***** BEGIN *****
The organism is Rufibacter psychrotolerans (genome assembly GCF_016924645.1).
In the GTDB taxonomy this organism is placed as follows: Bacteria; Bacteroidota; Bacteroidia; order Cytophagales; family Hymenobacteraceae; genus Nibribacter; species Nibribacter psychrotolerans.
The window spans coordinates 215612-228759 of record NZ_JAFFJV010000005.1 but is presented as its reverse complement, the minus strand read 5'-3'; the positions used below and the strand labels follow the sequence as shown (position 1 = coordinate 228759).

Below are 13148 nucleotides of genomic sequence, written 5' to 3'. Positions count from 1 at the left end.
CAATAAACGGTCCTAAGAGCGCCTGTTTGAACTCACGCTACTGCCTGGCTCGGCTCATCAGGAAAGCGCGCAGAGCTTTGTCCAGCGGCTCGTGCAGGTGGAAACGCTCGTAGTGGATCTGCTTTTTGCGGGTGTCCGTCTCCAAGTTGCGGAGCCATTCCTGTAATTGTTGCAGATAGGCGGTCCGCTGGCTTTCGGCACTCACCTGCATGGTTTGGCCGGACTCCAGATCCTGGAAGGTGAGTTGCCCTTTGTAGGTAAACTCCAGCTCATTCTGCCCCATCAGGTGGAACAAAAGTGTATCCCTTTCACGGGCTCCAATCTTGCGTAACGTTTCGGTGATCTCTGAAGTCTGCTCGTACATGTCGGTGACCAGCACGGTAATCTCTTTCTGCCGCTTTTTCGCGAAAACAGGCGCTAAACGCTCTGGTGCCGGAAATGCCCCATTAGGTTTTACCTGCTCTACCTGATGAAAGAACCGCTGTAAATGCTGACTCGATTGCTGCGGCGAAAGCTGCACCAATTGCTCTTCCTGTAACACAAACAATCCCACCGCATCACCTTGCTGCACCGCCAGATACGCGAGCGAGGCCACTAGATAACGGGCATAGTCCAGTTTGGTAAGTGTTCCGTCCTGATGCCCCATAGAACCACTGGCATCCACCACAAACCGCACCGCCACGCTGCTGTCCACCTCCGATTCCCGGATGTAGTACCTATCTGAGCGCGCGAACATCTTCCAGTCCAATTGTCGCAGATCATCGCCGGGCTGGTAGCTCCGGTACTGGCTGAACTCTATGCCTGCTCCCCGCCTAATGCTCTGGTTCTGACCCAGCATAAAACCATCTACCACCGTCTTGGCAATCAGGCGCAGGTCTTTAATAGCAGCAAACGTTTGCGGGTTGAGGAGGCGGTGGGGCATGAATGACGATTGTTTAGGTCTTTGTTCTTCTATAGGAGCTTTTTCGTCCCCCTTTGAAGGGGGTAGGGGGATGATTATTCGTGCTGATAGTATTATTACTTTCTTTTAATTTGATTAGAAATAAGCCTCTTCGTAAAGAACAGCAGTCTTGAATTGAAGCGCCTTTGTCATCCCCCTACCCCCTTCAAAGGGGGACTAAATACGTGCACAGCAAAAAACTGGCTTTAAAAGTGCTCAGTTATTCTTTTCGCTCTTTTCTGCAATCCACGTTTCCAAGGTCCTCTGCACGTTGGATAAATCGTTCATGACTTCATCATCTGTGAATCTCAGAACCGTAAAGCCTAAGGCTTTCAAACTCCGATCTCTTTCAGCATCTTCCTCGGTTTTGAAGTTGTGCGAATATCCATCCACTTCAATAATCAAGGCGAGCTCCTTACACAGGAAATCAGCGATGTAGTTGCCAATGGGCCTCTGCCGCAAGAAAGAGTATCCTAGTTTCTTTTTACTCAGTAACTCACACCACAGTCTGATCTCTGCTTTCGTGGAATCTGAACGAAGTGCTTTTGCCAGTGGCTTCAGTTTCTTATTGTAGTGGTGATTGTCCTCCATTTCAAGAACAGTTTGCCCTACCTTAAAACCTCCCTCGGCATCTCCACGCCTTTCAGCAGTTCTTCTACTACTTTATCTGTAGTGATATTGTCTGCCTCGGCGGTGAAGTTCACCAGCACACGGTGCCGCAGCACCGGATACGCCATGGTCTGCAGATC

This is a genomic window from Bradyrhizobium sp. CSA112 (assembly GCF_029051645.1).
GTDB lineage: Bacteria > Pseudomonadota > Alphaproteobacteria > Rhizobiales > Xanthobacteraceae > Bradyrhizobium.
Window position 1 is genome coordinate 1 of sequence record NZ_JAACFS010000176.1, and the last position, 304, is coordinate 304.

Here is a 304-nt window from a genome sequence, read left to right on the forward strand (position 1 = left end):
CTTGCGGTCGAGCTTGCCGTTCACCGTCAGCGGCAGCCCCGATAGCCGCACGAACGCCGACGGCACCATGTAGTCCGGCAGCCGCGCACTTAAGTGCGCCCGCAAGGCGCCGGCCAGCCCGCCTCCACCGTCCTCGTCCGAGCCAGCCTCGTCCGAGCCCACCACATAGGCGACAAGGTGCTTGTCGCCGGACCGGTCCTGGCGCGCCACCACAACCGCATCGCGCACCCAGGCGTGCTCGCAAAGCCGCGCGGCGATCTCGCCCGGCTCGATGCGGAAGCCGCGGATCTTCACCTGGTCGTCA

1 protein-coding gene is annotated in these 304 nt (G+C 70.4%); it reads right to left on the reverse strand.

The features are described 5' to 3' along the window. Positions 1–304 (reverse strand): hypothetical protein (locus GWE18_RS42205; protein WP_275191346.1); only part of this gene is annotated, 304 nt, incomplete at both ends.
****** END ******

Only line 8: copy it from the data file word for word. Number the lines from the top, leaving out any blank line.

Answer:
Window position 1 is genome coordinate 1 of sequence record NZ_JAACFS010000176.1, and the last position, 304, is coordinate 304.